Bollywood’s ‘code of omerta’ on sexual harassment may finally be cracking under weight of #MeToo movement
The tight-knit nature of the lucrative industry, much of which is controlled by a handful of powerful families, may yet undermine transparency as big players could close ranks against accusers
The first time Bollywood actress Tanushree Dutta accused her co-star of sexually harassing her on set a decade ago, she was threatened with violence – and then ignored.
When she repeated the accusation in an interview last week – a year after reports of sexual misconduct engulfed Hollywood – it unleashed a wave of sympathy that some are predicting could launch India’s own #MeToo moment.
“Woah, looks like the code of omerta in Bollywood is finally cracking,” film writer Radha Rajadhyaksha said on Facebook, using the Italian word for the Mafia’s code of silence.
Veteran actor Nana Patekar has denied harassing Dutta on the set of the film Horn OK Please. Patekar’s lawyer was not immediately available for comment, but has previously said he would take legal action over what he called “false allegations”.
Among those who have backed the actress are Priyanka Chopra and Sonam Kapoor Ahuja, daughter of one of Bollywood’s best known actors and a top star in her own right.
Ahuja urged others to come forward, saying many of her colleagues had been harassed and bullied.
“If we don’t encourage their voices and instead vilify and question them, how will victims ever become survivors? Let them speak up! Stand up with them!” she tweeted.
Meanwhile Amitabh Bachchan’s refusal to respond to a question about the issue – he testily responded to a journalist with the words “neither is my name Tanushree Dutta nor Nana Patekar” – sparked rare criticism of Bollywood’s biggest star.
Indian film expert Meenakshi Shedde said awareness was growing and younger people in the industry – particularly women – were now more willing to speak out against sexual misconduct.
But she said the tight-knit nature of the lucrative industry, much of which is controlled by a handful of powerful families, worked against transparency as big players could close ranks against accusers.
“Bollywood is extremely clannish and these issues are too close to the bone,” said Shedde, a film critic, writer and consultant. “People are more aware and articulate, but the entire system is geared to protect the perpetrators.”
In a television interview last week Dutta said harassment cases had for years been “discussed in hushed tones, behind closed doors” in Bollywood.
India’s Cine and TV Artistes Association said on Tuesday it was “highly regrettable” that a complaint filed by Dutta at the time had not been properly investigated and urged members who had suffered similar experiences to come forward.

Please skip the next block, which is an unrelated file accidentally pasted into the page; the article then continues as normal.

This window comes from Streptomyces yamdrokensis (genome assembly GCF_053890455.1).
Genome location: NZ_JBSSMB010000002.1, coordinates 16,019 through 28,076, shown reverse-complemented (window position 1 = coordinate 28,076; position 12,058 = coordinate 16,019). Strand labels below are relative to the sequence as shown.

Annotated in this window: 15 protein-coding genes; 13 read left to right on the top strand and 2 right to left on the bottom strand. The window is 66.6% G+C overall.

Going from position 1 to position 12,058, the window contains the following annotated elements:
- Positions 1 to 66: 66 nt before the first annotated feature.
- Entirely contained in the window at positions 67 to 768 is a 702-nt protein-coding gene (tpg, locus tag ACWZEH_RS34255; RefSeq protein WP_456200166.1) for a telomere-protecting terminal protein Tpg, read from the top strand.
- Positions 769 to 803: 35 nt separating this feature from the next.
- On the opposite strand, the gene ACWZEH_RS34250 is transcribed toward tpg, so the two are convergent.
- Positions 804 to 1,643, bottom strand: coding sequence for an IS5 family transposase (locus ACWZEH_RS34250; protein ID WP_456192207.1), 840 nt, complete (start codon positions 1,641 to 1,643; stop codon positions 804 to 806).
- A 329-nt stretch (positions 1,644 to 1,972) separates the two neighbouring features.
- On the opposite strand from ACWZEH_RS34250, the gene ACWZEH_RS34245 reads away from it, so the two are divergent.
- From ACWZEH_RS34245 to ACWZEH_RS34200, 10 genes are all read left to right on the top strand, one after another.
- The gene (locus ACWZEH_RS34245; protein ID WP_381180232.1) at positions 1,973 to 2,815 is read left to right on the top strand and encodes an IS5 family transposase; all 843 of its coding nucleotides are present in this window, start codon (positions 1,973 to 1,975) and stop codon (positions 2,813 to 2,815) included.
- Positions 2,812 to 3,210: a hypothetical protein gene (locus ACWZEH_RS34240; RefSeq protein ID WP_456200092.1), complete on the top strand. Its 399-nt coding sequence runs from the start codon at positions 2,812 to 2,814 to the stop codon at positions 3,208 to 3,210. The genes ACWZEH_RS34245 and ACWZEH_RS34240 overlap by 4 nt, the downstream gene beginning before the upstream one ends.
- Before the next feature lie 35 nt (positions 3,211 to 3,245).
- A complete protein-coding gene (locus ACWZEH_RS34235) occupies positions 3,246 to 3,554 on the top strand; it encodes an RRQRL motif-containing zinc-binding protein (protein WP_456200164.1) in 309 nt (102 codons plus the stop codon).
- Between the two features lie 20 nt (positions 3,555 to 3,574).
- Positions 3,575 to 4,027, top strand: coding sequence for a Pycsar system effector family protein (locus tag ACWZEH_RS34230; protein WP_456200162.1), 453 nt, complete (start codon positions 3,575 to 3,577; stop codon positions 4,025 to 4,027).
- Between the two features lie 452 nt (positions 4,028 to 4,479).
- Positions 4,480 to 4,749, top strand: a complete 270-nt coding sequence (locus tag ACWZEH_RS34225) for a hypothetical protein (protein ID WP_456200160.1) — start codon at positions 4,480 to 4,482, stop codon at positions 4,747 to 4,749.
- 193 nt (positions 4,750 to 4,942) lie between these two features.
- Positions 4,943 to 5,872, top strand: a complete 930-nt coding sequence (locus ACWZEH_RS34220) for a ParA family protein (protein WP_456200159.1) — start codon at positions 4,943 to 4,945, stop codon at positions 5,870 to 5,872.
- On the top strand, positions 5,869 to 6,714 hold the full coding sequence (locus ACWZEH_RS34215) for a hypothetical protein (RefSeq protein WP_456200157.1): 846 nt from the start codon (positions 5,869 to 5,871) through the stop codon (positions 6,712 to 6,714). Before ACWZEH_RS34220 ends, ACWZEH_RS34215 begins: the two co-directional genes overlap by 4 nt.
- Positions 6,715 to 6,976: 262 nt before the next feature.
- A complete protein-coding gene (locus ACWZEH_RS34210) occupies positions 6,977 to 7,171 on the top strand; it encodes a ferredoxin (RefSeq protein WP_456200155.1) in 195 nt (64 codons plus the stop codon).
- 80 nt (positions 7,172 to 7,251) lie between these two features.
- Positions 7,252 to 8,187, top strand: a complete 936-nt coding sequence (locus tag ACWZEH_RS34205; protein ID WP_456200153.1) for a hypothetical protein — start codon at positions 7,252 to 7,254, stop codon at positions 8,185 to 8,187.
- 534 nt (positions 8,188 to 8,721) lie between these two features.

“No apologies can suffice, hence we must resolve today to never allow such lapses to occur again,” said a statement from the association published by Indian media.
One of the few Indian actresses to have spoken out on harassment in the past year is Sri Reddy, a star of films in the Tamil and Telugu languages of southern India.
While less well known in the West than Mumbai-based Bollywood, the film industries of the south are a huge draw locally and among the diaspora, with hits such as the 2015 Bahubali smashing box office records.
“The truth is finally coming out,” Reddy said during an interview before the latest claims emerged.
“Lots of girls looking for film breaks are abused, discriminated against and treated like prostitutes.”
In June three actresses from the Malayalam language movie industry of southern Kerala state walked out of their film association after an actor accused of orchestrating a colleague’s kidnap and rape was readmitted.
That led to the formation of the Women in Cinema Collective, which has brought together actresses with female editors, directors, cinematographers and costume designers.
“It is all about entering a man’s world, where a woman is powerless,” said Beena Paul, critically acclaimed director of Malayalam films. “There is no support system and it is a tradition that needs to change.”
India’s minister for women and child welfare wrote to major production houses in December asking them to comply with the Sexual Harassment at Workplace Act.
The directive requires employers to set up committees to look into complaints of sexual harassment – but they only deal with cases involving staff, leaving freelancers out in the cold.
“We are standing up because we have no choice,” said director Vidhu Vincent, a member of the women’s collective. “An awareness about what goes on in the industry has been created, but systems have to be put in place to deal with the issues.”